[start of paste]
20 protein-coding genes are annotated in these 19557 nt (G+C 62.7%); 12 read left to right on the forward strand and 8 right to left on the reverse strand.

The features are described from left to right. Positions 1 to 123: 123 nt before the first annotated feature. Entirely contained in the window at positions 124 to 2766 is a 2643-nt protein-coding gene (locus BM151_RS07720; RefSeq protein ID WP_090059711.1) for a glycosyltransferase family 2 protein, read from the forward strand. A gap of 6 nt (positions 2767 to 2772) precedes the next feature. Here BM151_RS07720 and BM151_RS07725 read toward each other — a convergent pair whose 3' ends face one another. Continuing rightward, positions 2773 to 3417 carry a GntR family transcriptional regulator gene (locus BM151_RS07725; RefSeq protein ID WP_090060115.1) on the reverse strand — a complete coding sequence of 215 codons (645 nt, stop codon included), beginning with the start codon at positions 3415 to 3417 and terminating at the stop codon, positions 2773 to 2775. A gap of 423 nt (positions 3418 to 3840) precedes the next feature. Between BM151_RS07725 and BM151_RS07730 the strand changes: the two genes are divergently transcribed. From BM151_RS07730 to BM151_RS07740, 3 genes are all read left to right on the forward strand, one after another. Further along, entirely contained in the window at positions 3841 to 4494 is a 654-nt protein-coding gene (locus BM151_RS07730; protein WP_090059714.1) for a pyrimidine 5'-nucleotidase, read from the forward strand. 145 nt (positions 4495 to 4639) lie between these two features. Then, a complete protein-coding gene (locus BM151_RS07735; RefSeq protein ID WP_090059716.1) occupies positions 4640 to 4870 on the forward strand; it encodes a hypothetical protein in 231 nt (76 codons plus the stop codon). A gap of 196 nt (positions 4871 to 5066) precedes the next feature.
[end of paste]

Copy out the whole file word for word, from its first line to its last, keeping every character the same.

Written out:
20 protein-coding genes are annotated in these 19557 nt (G+C 62.7%); 12 read left to right on the forward strand and 8 right to left on the reverse strand.

The features are described from left to right. Positions 1 to 123: 123 nt before the first annotated feature. Entirely contained in the window at positions 124 to 2766 is a 2643-nt protein-coding gene (locus BM151_RS07720; RefSeq protein ID WP_090059711.1) for a glycosyltransferase family 2 protein, read from the forward strand. A gap of 6 nt (positions 2767 to 2772) precedes the next feature. Here BM151_RS07720 and BM151_RS07725 read toward each other — a convergent pair whose 3' ends face one another. Continuing rightward, positions 2773 to 3417 carry a GntR family transcriptional regulator gene (locus BM151_RS07725; RefSeq protein ID WP_090060115.1) on the reverse strand — a complete coding sequence of 215 codons (645 nt, stop codon included), beginning with the start codon at positions 3415 to 3417 and terminating at the stop codon, positions 2773 to 2775. A gap of 423 nt (positions 3418 to 3840) precedes the next feature. Between BM151_RS07725 and BM151_RS07730 the strand changes: the two genes are divergently transcribed. From BM151_RS07730 to BM151_RS07740, 3 genes are all read left to right on the forward strand, one after another. Further along, entirely contained in the window at positions 3841 to 4494 is a 654-nt protein-coding gene (locus BM151_RS07730; protein WP_090059714.1) for a pyrimidine 5'-nucleotidase, read from the forward strand. 145 nt (positions 4495 to 4639) lie between these two features. Then, a complete protein-coding gene (locus BM151_RS07735; RefSeq protein ID WP_090059716.1) occupies positions 4640 to 4870 on the forward strand; it encodes a hypothetical protein in 231 nt (76 codons plus the stop codon). A gap of 196 nt (positions 4871 to 5066) precedes the next feature.